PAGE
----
(Photo: Iowa Soybean Association)
A Goodyear and USB collaboration accelerates
May 26, 2022 | Joseph Hopper
Soy isn’t just being made into new products; it’s being made into better products.
One of the most recent and exciting new uses for soy in consumer goods came from a collaboration between The Goodyear Tire & Rubber Company and the United Soybean Board (USB), which began in 2011. Goodyear Chief Engineer Bob Woloszynek and the Goodyear team were trying to learn if soybean oil could meet the same needs as other processing oils in Goodyear products.
“We found out that soy oil was more compatible with polymers than petroleum-based oils,” Woloszynek says. “It was easier to process, but then at the same time, it was also more compatible and gave us more flexibility in our compound formulations.”
Another unique property of soy oil and vegetable oils is generally a very low glass transition temperature — where something goes from being glassy to a rubber-like state. That’s important for addressing some of the main trade-offs in tire performance, especially in the rain and snow, he says.
The company developed a proprietary synthetic polymer through this checkoff-supported research. By 2014, the company’s leaders were looking for the right product to serve as a home for the technology. Because the soybean oil-based technology was novel, it couldn’t immediately be retrofitted into original equipment fitments due to contractual obligations.
In 2017, the Goodyear Assurance WeatherReady passenger tires were the first commercially available tires made with a soybean oil-based rubber compound.
“It was a breakthrough in the industry,” Woloszynek says.
The all-season tire has a three peak mountain snowflake winter rating with a 60,000-tread life warranty.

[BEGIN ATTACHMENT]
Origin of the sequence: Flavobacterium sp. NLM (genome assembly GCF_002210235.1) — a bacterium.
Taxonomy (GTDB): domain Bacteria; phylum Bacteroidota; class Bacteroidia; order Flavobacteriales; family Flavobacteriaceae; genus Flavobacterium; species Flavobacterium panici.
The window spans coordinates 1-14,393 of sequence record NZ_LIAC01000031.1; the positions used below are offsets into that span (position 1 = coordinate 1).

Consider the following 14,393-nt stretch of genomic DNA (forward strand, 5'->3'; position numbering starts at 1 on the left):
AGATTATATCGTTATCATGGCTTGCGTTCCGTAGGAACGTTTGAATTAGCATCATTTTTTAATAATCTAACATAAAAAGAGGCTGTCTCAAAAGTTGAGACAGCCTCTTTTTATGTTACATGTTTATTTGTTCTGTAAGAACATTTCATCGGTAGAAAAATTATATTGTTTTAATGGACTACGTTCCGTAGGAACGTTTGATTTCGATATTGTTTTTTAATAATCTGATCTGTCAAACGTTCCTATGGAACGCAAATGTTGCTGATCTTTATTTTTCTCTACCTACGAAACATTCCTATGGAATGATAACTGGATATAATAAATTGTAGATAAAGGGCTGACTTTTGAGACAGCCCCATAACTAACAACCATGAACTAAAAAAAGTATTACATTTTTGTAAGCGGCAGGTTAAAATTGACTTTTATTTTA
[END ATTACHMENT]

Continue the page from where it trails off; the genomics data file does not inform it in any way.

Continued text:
“We replaced 100% of the petroleum-based oil in the tread compounds in that tire,” he says. “Most of our work is in the tread compounds, which have a shorter development timeline and are most frequently changed from product to product. The tread is also responsible for a good chunk of the tire’s performance.”
The future is soy
Since 2017, Goodyear has rolled out four lines of tires — Assurance WeatherReady, Eagle Enforcer All Weather, Eagle Exhilarate and Assurance ComfortDrive — made using U.S. soy. Each tire equates to around 11 to 12 ounces of soy oil, which roughly amounts to the size of a can of soda. The chief engineer explains there’s room for soy oil to grow in the industry.
“We’re looking to get soybean oil into other tire components, not just the tread,” Woloszynek says. “We are also planning on expanding the synthetic polymer technology portfolio.”
The company is incorporating soy oil into heavy-duty tires like city buses and garbage trucks.
“We have a long-term goal to replace petroleum-based oil in all products by 2040. This trend is just going to continue and accelerate, and with each new product, it’s further increasing the use of soybean oil here in the U.S.”
Iowa Soybean Association Farmer Member Laura Myrtue, who farms in Woodbury County, says market development efforts play a key role in the future for farmers.
“I hate to grow soybeans and not see them going to use,” Myrtue says. “Everyone tells us we need to have new uses, or we’re not going to have a buyer anymore.”
The Goodyear chief engineer says the momentum started by this research is accelerating, extending to demand for sustainable materials. Earlier this year, Goodyear announced a demonstration tire that’s 70% sustainable material by weight and contains multiple soybean oil technologies.
“We have a bold goal: by 2030, to have the first tire containing 100% sustainable material. That’s a long journey and another aggressive goal,” Woloszynek says. “Still, when you think about replacing petroleum-based processing oils with sustainable oils by 2040, you can see the trajectory for increased soybean oil will continue. It’s something our customers are demanding, especially the Original Equipment Manufacturers. It has really accelerated.”